e.g. a couple of stone window cills are no longer horizontal but "drop" left to right by say 2" over their 3ft 6" width.
being an old building the (old soft) brickwork has accomodated these events and as your gaze travels up above these windows there are increasingly minor deflections in courses for say 8ft until all is straight and true again and the coursing is fine after. There are no cracks through bricks or cracks at all visible. Pointing is 95+% intact allover - last done early 1980s.
e.g.2. There is a curious 2" "belly" on a large gable end, where a slightly later rear addition is butted to the original building & projects by 2" out from the original building's side wall - when intuitively you would have thought it should be flush. It is however perfectly in line at the top and the bottom of the vertical joint where old and newer 1/2s meet. and only when sighting down the wall from one end of the gable is it obvious what is going on. this too is unchanged for at least 50 years.
Cue insurance broker & company who appear to be using a "subsidence scare scam" to extort increasingly large premiums from my aunt as a long while ago, being honest, she had a surveyor round to look at these a while back to set her mind at ease. She subsequently sent a copy of the report to the insurers to satisfy them that all was OK - his report used phrases like "old movement" not "subsidence" and he was of the (verbal) opinion the building was "old but sound" but recommended to add some simple metal corner "straps" to the interior corner where the 2" "belly" is evident - this was done at the time.
Since then every year the broker claims they are unable to switch companies as no-one else will cover her and she has to pay whatever they ask or she won;t have any cover....
If I put the house details (except cracks/subsidence/movement detail) into insurance websites I get quotes of 250 - 350, less than 1/2 what she is being told to pay...
What do we do about this? Is the broker right? trying it on? Anyone any similar experiences?
They are just thieving bastards looking for any excuse to hike the price, they are not your friends. All you can do is to shop around. You might get cheaper insurance if you get it as a package in with other insurance/finance.
Or if you accept a higher voluntary excess. They often don't mention excesses when they quote, they just want to take the cash off of you.
You might also see an insurance broker who may know a specialist.
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tell your broker about the cheaper price and see if he will match it. If he doesn't take your business elsewhere.
--
From KT24

Using a RISC OS computer running v5.18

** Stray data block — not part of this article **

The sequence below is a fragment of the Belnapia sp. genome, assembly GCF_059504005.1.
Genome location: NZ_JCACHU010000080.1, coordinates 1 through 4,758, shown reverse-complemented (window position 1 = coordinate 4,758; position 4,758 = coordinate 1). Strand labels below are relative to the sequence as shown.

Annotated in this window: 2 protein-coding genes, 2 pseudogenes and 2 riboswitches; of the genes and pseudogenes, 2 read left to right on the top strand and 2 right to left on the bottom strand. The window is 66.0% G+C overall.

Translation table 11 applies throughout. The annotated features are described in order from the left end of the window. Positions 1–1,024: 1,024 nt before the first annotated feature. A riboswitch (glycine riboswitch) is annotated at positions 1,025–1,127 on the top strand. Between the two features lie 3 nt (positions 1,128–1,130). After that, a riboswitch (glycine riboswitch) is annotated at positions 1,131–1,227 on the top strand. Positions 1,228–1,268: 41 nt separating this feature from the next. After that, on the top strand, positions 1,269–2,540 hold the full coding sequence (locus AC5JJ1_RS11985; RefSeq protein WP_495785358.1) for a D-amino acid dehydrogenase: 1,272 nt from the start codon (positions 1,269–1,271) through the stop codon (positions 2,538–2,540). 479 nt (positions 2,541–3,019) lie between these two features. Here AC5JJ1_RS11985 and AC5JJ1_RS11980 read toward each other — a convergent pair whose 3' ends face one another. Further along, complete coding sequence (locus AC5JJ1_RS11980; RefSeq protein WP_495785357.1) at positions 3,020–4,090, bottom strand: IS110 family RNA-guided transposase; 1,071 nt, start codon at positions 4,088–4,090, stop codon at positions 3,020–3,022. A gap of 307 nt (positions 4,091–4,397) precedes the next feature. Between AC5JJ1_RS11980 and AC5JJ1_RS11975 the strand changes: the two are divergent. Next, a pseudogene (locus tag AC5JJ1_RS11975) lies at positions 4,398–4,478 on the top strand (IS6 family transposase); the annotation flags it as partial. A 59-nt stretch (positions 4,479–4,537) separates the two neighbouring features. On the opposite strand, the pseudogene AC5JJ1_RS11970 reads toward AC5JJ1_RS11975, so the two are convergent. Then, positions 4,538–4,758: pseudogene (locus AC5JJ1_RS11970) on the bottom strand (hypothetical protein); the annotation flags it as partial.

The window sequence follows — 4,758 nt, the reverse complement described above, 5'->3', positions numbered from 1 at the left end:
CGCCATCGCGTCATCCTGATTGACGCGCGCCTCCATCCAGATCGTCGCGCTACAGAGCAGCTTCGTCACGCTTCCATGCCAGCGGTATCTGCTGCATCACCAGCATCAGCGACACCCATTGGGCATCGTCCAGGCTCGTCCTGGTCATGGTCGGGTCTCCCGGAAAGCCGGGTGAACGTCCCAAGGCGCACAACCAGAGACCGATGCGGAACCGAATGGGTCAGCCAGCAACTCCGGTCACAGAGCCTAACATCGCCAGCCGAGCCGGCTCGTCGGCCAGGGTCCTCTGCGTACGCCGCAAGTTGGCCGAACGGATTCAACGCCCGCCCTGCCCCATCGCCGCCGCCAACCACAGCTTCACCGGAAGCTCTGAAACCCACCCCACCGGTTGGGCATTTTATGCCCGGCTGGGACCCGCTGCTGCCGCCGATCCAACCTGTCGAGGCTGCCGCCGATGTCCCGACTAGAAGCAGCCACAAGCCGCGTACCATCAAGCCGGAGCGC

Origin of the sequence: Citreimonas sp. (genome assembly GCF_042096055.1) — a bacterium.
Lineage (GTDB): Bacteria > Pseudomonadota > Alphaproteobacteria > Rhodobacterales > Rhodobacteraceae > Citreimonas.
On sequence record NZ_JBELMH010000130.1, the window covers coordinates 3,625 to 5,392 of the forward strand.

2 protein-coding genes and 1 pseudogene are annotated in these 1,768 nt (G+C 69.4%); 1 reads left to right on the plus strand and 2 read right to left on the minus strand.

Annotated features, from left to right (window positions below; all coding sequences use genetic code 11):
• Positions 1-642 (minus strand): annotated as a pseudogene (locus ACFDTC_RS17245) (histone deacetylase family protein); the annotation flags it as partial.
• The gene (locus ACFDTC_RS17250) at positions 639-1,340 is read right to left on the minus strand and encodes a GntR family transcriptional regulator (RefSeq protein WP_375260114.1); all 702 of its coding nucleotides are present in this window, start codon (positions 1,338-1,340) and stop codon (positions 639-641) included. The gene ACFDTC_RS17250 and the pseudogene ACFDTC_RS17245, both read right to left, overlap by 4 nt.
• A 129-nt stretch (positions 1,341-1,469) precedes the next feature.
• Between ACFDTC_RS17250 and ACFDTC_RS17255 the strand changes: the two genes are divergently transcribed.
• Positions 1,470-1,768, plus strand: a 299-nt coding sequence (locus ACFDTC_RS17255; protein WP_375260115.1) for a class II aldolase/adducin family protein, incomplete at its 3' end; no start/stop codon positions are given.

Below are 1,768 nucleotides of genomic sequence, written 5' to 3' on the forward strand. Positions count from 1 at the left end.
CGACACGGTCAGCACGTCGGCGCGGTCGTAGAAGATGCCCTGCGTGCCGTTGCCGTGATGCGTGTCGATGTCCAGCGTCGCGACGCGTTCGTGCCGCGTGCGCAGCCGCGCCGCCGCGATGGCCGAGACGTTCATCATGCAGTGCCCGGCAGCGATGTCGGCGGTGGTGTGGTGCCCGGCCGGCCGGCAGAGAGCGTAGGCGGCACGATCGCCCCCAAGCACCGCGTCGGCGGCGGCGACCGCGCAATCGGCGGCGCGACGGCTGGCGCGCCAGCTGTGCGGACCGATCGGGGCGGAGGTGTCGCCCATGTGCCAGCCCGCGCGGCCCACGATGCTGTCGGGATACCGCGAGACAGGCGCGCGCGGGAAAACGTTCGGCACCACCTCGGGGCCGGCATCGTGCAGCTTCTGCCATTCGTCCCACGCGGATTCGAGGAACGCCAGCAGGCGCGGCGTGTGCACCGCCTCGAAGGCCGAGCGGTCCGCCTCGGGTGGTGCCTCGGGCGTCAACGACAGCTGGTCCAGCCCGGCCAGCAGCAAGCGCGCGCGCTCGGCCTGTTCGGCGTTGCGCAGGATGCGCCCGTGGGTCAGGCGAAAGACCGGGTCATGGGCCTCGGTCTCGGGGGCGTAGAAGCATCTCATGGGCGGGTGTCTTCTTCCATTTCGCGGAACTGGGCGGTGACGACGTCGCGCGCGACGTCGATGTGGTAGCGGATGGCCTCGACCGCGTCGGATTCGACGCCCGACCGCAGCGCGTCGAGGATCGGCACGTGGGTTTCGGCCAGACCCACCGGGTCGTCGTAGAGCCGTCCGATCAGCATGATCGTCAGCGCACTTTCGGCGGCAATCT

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On Wednesday, July 31, 2013 8:38:56 AM UTC+1, charles wrote:

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sounds simple doesn't it? have you read the thread?
Jim K
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[Default] On Tue, 30 Jul 2013 06:19:37 -0700 (PDT), a certain
wrote:

Many years ago, I lived in a Victorian terraced house, with some minor and historical cracking to the walls. Knowing that it wasn't a problem, but wanting something I could show to a potential buyer to prove it, I contacted my insurance company. They duly sent a surveyor who attached tell-tales, and monitored them over about 6 months. After the results were in, their conclusions were that there was no evidence of ongoing movement, and that any repair was within the policy excess.
A year or so later, I was selling the house, and the buyers were keen, but they couldn't get insurance with their chosen company as, "we don't insure properties with a history of subsidence".
--
Hugo Nebula
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[Default] On Tue, 30 Jul 2013 06:19:37 -0700 (PDT), a certain
wrote:

The belly in the gable is common, and (as the surveyor's report bears out) is caused by the lack of lateral restraint and not caused by ground movement (subsidence/settlement), so wouldn't need to be declared in response to that particular question.
Your aunt has to read the questions asked very carefully, and only answer the questions asked, not volunteer information. For example, if they ask, "is the building free from subsidence..., and also free from past or present _subsidence_ monitoring..." (wording snipped from my policy, and my emphasis), then if the engineer's report doesn't say, "subsidence", she can honestly answer, "yes". The old joke is, if you ask a lawyer, "do you know what time it is?", his answer is, "Yes.".
Is it possible for a decent broker to get a policy that has a larger than normal excess for subsidence, or even omit this from the policy?
--
Hugo Nebula